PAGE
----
Toronto tops crane count list again
Toronto rises above all others for most highrise construction activity in North America according to the Rider Levett Bucknall Crane Index 2019, with 120 active tower cranes in the city in July.
RLB’s Crane Index for North America, published biannually, tracks the number of operating tower cranes in 13 major cities across the U.S. and Canada.
“It’s a way of visually tracking the change in the construction environment in the major cities across the U.S. and Canada and we do this in other countries as well,” said Joe Pendlebury, RLB senior vice-president. “It’s something that is simple to identify. People drive to work every day and they seem to see more and more cranes so it’s just one way of indicating the construction vitality of each of the major cities and it’s a simple way of tracking development from year to year to see if there are more cranes.”
Of the cities surveyed, Toronto, Calgary, Los Angeles, Denver and Chicago saw an increase in crane counts; San Francisco, Phoenix and Honululu had a decrease in counts and Seattle, Portland, Boston, New York and Washington D.C.’s crane counts held steady.
The 120 high rise cranes deployed in Toronto in July is an increase of 16 cranes from January and 23 cranes more than the same time last year when there were 97 in the city. That’s more than twice the next city on the list.
“It’s the highest count that we’ve had since we started keeping track,” Pendlebury noted. “Back in 2015 there was 113 cranes. There are some huge developments going on in Toronto. One site alone has seven cranes on it.”
The projects are split between residential, 68 per cent and mixed-use, 14 per cent.
“Between residential and mixed-use it represents 82 per cent of all the cranes in the downtown core and that’s clearly the lion’s share of all the work that is underway in downtown Toronto,” Pendlebury noted. “Toronto has another 400 high rise projects proposed and are working their way through the system, so the outlook for Toronto remains strong … It shows confidence in the Toronto market.”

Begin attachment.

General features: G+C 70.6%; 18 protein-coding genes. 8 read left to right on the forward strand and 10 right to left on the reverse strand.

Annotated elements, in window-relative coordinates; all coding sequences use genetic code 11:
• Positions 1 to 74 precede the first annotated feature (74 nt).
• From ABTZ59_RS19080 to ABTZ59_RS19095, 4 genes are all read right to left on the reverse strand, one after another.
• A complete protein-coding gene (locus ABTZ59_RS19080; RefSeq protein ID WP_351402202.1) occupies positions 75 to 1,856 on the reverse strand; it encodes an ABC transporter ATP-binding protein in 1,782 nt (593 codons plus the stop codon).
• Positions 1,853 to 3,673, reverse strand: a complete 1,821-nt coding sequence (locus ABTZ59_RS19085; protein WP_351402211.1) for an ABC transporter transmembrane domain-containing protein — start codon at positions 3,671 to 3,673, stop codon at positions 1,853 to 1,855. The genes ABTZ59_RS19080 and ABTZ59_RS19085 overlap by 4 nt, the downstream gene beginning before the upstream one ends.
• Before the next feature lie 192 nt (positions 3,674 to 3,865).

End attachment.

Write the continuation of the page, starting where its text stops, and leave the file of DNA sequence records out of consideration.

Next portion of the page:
RLB analysts noted most of the development in Toronto is happening outside the downtown core area.
“For a number of years, the number of cranes in the downtown core versus the outskirts has been dropping,” explained Pendlebury. “More and more work has been done in the surrounding GTA rather than in the downtown core… There are 246 cranes in the GTA and 120 in the downtown core and this reverses the trend of the work being done in the core versus the surrounding areas.”
In addition to Toronto, Seattle and Los Angeles top the list with 49 cranes each. Calgary (34) and Portland (30) round out the top five.
Calgary is also seeing a rise in the number of cranes due to highrise multi-family projects, according to the index. There were 34 cranes deployed at development sites in July, an increase of 26 from the same time last year. It is also the highest number of cranes in Calgary since the index started.
“The downtown area sees additions in the University District, East Village, and the Beltline areas, echoing that increase with office, commercial, mixed-use, healthcare, and infrastructure construction underway,” the index states.
The July 2019 survey marks the fourth consecutive increase in crane counts. Mixed-use and residential projects account for 67 per cent of all cranes counted.
“The construction industry continues to demonstrate growth, with projects coming to completion almost at the rate others are breaking ground,” states the index. “We forecast this trend to last through the end of the year.”